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Sunday, 12 July 2020

YBG’s guide to surviving the pandemic

Stop worrying and love the deficit — YBG’s guide to surviving the pandemic: Governments are going to have to get used to deploying interventionist policy if economies are going to survive the current crisis. This was the key takeaway from an interview on Al Kahera Wal Nas with Mubarak-era finance minister Youssef Boutros Ghali — the man who at one time made it almost-fashionable to pay taxes — who argued that the “patient” that is the pandemic economy will be in serious trouble if governments don’t do more to support consumption, encourage lending and give companies incentives to invest. Even though every economy has a unique composition, governments should prioritize public spending and personal incomes as a general approach to keep their economies afloat, says Boutros Ghali, noting that emerging economies need to take cues from the developed world, something that is only just starting to happen.

Boutros Ghali uses an analogy that likens the covid economy to a crash survivor in need of a total body fix. Unlike during the global financial crisis, covid recovery efforts need to be multi-layered, he says, suggesting that governments should continue to use a mix of affordable lending, cash handouts, and “anything that keeps [the patient] alive.” The end goal of any recovery effort is to support consumption, a point he hammers home at several points in the interview. Expansionary monetary policy to reduce the cost of borrowing and measures to shore up social safety nets to protect the vulnerable should also be key to any recovery effort, he says.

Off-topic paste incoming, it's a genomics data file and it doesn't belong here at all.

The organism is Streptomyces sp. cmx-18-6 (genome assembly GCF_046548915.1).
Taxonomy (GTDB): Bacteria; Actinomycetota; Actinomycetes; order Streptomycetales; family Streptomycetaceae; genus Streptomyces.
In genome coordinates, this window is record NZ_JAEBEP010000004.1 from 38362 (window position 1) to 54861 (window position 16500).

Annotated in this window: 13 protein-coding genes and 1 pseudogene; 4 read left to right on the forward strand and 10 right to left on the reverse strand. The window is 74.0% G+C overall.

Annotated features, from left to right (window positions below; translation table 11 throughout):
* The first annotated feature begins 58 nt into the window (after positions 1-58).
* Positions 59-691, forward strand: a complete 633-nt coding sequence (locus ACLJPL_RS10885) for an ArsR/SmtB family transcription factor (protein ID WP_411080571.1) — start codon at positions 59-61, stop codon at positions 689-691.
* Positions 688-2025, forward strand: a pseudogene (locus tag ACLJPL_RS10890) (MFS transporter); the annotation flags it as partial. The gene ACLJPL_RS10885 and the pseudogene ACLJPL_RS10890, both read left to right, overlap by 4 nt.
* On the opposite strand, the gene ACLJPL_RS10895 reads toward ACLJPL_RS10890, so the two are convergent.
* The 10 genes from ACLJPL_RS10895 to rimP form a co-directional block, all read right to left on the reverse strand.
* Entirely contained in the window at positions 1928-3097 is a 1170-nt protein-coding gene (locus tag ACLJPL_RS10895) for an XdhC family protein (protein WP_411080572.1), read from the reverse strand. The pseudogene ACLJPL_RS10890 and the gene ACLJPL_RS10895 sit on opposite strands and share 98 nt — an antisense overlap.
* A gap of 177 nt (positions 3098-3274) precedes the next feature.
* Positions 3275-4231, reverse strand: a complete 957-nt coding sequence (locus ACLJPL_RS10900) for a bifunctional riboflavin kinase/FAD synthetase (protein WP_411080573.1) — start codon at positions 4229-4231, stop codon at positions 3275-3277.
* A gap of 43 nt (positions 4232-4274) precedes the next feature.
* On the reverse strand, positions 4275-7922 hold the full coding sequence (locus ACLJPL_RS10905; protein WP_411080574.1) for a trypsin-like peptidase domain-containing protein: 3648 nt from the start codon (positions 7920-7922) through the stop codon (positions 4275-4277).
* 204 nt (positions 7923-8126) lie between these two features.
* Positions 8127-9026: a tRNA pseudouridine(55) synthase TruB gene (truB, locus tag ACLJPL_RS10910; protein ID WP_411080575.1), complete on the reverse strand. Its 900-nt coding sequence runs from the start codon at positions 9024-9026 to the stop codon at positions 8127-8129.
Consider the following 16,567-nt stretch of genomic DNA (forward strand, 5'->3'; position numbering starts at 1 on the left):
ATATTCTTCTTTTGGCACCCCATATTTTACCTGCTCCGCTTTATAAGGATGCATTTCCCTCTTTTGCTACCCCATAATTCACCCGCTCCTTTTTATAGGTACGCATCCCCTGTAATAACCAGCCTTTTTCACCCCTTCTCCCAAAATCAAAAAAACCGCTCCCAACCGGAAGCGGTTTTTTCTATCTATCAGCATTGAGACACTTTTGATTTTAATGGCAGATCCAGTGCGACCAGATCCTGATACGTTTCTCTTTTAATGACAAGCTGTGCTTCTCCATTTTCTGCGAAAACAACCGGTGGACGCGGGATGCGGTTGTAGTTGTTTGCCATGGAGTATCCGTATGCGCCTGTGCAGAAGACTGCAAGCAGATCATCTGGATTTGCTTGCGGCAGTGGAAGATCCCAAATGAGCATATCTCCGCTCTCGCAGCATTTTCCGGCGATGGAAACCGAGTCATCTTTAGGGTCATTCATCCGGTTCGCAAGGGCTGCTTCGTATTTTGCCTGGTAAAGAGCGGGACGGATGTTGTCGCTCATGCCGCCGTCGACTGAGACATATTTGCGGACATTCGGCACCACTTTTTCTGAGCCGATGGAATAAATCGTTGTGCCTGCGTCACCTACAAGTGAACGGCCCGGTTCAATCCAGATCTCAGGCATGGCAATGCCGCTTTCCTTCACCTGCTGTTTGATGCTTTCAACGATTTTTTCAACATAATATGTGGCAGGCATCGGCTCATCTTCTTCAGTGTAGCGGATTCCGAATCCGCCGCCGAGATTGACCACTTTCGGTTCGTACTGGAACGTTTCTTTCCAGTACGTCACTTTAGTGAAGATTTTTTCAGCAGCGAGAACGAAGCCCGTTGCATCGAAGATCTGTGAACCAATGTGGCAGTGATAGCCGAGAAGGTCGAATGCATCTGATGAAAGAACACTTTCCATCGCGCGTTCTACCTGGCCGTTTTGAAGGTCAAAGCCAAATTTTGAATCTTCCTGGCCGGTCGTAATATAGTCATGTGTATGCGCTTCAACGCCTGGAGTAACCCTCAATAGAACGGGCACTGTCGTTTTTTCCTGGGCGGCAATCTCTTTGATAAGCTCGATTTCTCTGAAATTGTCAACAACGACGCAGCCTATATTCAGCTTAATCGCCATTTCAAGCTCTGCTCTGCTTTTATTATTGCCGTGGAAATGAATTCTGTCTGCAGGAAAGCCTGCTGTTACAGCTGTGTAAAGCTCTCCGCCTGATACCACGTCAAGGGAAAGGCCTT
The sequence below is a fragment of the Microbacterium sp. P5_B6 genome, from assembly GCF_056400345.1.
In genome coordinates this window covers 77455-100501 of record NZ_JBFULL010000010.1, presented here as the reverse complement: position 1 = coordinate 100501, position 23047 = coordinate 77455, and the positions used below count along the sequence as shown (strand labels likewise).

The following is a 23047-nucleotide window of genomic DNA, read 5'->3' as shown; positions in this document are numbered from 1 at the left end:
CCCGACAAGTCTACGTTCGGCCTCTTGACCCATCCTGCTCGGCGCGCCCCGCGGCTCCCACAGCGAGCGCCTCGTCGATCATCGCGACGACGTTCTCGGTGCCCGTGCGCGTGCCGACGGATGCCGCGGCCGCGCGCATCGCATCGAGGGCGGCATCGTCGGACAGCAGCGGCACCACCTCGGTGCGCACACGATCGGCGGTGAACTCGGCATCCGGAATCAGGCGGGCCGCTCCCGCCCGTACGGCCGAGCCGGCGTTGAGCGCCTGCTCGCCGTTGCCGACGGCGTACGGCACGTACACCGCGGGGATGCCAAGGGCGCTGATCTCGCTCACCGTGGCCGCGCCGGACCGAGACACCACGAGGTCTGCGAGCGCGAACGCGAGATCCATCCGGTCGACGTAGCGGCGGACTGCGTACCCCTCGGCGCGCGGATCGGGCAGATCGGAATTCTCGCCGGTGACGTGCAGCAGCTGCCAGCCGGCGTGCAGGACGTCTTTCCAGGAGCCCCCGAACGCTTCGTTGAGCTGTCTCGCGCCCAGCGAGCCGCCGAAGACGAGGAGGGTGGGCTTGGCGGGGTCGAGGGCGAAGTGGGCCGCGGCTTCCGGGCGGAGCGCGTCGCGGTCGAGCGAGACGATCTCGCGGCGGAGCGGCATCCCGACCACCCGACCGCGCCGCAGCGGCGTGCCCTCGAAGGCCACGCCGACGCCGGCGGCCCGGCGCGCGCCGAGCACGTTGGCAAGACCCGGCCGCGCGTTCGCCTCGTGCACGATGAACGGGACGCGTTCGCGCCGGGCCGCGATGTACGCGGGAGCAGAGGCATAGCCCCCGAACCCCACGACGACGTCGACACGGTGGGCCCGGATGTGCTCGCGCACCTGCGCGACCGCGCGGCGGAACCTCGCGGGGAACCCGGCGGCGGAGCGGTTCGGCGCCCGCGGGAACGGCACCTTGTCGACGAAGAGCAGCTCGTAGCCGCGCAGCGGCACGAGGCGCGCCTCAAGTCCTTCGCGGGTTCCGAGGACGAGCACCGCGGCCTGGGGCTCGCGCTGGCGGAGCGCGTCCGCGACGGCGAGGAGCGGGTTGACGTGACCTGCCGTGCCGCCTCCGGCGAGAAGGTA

The global financial crisis was caused by a heart attack at the center of the economy (the money markets). The prescribed treatment was coordinated and massive bond- and asset-purchasing programs by the world’s major central banks, a policy YBG played a key role pushing for as then-chair of the IMF’s policy-setting committee. Those programs involved, in no small part, loans to institutions at historically low interest rates. This, however, meant the money was paid back directly by the borrowers.

Now, governments need to step up and take the hit. Rather than passing debt on to already-burdened consumers, they should explore every avenue possible to increase disposable incomes, Boutros Ghali stresses. In the process of doing this, government deficits are widening dramatically, calling into question whether economies can afford such large-scale fiscal programs. Here, Boutros Ghali argues that governments are able to keep the printing presses running and dismisses arguments from the deficit hawks, claiming that since consumption will likely remain low in the coming months, governments need not worry about inflation.

Other takeaways from the interview:

  • Globally, expat remittances to emerging economies are expected to drop by USD 100 bn this year;
  • The crisis is also forcing policymakers to tap into unchartered waters with regards to testing out economic theory (see: the debate over the risks and pay-offs of Modern Monetary Theory);
  • The pharma, consumer delivery and e-commerce sectors will emerged as the winners from the crisis;
  • The US-China conflict is a war on all fronts but the military, affecting the ability of emerging economies to attract FDI and bring in foreign currency through trade.

Tap / click here to watch the full interview (runtime: 1:12:14).

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